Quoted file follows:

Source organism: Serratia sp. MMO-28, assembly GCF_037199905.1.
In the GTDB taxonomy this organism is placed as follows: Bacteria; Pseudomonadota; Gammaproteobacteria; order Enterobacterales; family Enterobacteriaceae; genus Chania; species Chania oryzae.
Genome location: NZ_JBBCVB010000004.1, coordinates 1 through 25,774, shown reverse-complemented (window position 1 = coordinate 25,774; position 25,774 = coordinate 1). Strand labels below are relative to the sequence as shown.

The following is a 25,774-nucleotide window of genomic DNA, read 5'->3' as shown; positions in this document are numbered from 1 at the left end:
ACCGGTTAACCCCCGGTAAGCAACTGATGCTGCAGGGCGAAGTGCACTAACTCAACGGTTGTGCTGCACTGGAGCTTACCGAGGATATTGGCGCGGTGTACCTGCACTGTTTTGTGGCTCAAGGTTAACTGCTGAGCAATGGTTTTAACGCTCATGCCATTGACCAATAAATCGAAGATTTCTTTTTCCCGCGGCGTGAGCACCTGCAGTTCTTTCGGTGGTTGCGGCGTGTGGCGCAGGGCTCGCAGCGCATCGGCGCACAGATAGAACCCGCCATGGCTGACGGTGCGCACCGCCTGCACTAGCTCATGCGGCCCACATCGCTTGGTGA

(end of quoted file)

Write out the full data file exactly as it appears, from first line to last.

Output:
Source organism: Serratia sp. MMO-28, assembly GCF_037199905.1.
In the GTDB taxonomy this organism is placed as follows: Bacteria; Pseudomonadota; Gammaproteobacteria; order Enterobacterales; family Enterobacteriaceae; genus Chania; species Chania oryzae.
Genome location: NZ_JBBCVB010000004.1, coordinates 1 through 25,774, shown reverse-complemented (window position 1 = coordinate 25,774; position 25,774 = coordinate 1). Strand labels below are relative to the sequence as shown.

The following is a 25,774-nucleotide window of genomic DNA, read 5'->3' as shown; positions in this document are numbered from 1 at the left end:
ACCGGTTAACCCCCGGTAAGCAACTGATGCTGCAGGGCGAAGTGCACTAACTCAACGGTTGTGCTGCACTGGAGCTTACCGAGGATATTGGCGCGGTGTACCTGCACTGTTTTGTGGCTCAAGGTTAACTGCTGAGCAATGGTTTTAACGCTCATGCCATTGACCAATAAATCGAAGATTTCTTTTTCCCGCGGCGTGAGCACCTGCAGTTCTTTCGGTGGTTGCGGCGTGTGGCGCAGGGCTCGCAGCGCATCGGCGCACAGATAGAACCCGCCATGGCTGACGGTGCGCACCGCCTGCACTAGCTCATGCGGCCCACATCGCTTGGTGA